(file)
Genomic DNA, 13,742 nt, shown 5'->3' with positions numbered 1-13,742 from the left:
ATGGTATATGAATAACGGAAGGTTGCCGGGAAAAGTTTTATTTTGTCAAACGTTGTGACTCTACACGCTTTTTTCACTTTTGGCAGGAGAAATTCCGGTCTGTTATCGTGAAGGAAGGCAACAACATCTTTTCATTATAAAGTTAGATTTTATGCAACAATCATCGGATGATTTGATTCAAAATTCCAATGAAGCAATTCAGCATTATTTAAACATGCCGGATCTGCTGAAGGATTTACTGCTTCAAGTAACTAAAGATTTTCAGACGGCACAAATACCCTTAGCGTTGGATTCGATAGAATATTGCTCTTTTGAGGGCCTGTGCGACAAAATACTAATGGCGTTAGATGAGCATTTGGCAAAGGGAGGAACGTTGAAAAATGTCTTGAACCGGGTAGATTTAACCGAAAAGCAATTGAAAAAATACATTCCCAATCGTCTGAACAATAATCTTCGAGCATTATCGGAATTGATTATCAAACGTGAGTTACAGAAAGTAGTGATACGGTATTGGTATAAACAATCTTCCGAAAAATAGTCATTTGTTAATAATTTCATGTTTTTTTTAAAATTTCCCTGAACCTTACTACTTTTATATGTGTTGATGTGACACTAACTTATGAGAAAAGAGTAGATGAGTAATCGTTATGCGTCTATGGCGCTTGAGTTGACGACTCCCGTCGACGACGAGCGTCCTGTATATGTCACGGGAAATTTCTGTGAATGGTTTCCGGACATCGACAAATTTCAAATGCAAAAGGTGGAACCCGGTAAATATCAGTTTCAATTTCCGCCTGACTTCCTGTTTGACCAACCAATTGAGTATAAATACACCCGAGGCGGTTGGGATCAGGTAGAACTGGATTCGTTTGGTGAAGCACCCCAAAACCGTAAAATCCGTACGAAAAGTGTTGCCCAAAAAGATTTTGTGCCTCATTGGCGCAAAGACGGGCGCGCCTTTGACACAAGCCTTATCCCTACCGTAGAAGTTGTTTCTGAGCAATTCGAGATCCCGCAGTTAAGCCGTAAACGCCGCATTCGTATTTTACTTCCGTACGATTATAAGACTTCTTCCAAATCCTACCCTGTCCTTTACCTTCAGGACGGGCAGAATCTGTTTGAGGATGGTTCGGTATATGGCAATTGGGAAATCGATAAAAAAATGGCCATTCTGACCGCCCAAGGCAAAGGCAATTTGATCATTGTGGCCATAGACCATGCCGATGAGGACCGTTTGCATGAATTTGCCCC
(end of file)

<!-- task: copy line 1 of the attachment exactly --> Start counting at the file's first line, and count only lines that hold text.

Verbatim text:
Genomic DNA, 13,742 nt, shown 5'->3' with positions numbered 1-13,742 from the left: